And over the hill the guns bang like a door

And planes repeat their mission in the heights.

The jungle outmaneuvers creeping war

And crawls within the circle of our sacred rites.

I long for our disheveled Sundays home,

Breakfast, the comics, news of latest crimes,

Talk without reference, and palindromes,

Sleep and the Philharmonic and the ponderous

I long for lounging in the afternoons

Of clean intelligent warmth, my brother’s mind,

Books and thin plates and flowers and shining spoons,

And your love’s presence, snowy, beautiful, and kind.


Chapter 6


ON SEPTEMBER 15, two days before the Japanese climbed onto Ioribaiwa Ridge, Company E, 2nd Battalion, 126th U.S. Infantry broke camp at 4:00 a.m. and assembled at Brisbane’s Amberley Airfield. The men were issued ammunition. The men’s newly dyed fatigues, sporting a mottled green jungle design, clung damply to their skin. Green burlap hung from their steel helmets.

Even at that early hour, the men were edgy with anticipation. Sergeant Paul Lutjens had written that “it was quite a shock walking up that gangplank” when the division loaded onto the ships leaving California. But now the adrenaline really pumped through their young bodies. This was it, what they had come ten thousand miles for. No one uttered a word until somebody with a timely sense of humor—it might have been Sergeant John Fredericks, another Big Rapids man—started whistling an old cavalry bugle call, and the men were still chuckling when Captain Melvin Schultz appeared. Schultz would not say much about where they were going, not that Lutjens or any of the others expected him to, but it did not take a genius to figure out that they were being airlifted to New Guinea. For many of them, the flight to New Guinea would be the first of their lives.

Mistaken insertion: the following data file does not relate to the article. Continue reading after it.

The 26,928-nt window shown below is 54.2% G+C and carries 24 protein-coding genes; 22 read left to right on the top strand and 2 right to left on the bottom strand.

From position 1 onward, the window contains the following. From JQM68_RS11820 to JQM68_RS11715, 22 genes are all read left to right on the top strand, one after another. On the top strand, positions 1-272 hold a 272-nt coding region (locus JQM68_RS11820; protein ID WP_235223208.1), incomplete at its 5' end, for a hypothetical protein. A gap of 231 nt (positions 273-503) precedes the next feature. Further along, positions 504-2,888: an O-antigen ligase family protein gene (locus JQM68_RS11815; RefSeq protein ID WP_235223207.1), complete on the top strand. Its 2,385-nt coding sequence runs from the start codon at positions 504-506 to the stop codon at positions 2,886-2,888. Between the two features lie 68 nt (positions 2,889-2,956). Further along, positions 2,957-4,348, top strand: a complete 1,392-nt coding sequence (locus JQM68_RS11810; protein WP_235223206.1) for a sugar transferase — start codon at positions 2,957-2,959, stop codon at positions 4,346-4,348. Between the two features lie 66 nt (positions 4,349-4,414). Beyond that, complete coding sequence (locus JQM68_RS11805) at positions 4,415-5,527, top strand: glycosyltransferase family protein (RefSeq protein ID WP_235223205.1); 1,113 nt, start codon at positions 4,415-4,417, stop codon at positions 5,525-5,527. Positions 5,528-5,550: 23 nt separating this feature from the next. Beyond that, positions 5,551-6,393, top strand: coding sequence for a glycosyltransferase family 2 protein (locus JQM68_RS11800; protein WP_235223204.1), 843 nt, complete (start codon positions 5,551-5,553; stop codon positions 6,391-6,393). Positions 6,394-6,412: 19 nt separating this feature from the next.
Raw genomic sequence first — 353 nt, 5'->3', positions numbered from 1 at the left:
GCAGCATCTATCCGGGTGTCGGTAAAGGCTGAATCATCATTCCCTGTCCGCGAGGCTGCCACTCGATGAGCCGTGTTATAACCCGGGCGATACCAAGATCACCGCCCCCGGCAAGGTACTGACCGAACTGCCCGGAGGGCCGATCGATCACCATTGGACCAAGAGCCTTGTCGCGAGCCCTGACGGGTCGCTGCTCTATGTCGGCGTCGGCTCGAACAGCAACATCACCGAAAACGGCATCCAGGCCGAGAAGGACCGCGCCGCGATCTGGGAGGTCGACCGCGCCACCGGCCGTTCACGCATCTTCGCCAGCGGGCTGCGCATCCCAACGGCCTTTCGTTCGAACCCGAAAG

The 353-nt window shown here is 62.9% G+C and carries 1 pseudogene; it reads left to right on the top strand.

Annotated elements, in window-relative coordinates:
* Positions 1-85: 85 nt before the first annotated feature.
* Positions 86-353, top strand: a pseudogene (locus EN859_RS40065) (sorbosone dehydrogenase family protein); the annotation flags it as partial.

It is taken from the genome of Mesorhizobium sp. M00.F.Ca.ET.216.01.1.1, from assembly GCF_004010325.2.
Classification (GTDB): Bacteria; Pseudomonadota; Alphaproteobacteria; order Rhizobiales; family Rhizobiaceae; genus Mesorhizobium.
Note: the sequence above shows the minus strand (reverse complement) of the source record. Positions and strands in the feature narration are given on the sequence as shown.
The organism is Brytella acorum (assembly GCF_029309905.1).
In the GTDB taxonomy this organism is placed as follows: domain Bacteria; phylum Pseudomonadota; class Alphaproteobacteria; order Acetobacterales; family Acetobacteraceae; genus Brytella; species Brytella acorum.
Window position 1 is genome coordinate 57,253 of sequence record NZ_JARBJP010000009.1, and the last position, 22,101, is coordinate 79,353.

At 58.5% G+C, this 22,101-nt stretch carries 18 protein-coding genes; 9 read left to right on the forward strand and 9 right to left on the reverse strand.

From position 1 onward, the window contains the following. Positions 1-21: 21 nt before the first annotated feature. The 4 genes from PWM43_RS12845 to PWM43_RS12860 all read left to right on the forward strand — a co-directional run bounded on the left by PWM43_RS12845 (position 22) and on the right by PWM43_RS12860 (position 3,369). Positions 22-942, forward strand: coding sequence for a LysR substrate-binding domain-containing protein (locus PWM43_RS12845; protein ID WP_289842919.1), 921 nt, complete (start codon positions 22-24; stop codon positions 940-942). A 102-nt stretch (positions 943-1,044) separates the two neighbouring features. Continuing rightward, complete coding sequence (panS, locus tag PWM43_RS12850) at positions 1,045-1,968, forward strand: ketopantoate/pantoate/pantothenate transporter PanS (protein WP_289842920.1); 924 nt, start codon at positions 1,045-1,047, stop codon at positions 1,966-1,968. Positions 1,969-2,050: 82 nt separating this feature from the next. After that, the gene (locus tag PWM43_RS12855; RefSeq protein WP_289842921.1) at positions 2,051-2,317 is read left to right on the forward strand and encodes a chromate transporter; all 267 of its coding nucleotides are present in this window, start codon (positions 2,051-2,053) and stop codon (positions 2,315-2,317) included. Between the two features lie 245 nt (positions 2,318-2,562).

Though Melvin Schultz was Company E’s commander, he was raised in Muskegon, Michigan, and was regarded as something of an outsider. It was First Sergeant Paul Lutjens of Big Rapids, Michigan, who often ran the show. Lutjens was an affable but physically imposing man. He was also devoted to Company E. Twice during training in Louisiana he refused a commission because he did not want to leave his friends.

Like Lutjens, nearly 50 percent of Company E’s men were from the Big Rapids National Guard unit. In fact, many of the guys had joined together, continuing ties of friendship that went back to childhood. Mostly it was a reason to drink and play poker and avoid the realities of life at the tail end of the Depression. Lutjens was one of the few who was employed, but work in a factory was not exactly the kind of thing a guy dreamed of doing. In other words, few of the men seemed destined for greatness. If someone had asked the people of Big Rapids if Lutjens and his crowd were going to amount to anything, they might have shaken their heads—“They’re not bad boys, really, but no more than a few of them will do anything with their lives.”

For the men of Big Rapids, mostly beer-swilling party boys by their own admission, joining the National Guard during peacetime was just something you did. Lutjens simply liked the look of the uniform. “When I got my first uniform…” he said, “I was just in my second year at high school and I thought I was pretty big stuff. I wore out the mirror in the hall downstairs admiring myself…” According to Lutjens, Big Rapids had a “swell” armory, too, and large dances were frequently held there. Lutjens confessed, “…We used to worry a lot more about the dances than the drill.”

A lot of the new guardsmen, like Lutjens, were underage. Rules said that inductees had to be at least eighteen. The National Guard, though, did not care who you were, or how old you were, “as long as you had a pulse,” joked one former guardsman. “Its philosophy was, ‘If the body is warm, we’ll take it.’” Anybody could be a weekend warrior—postmasters, bankers, teachers, mechanics, cooks, factory workers, the unemployed.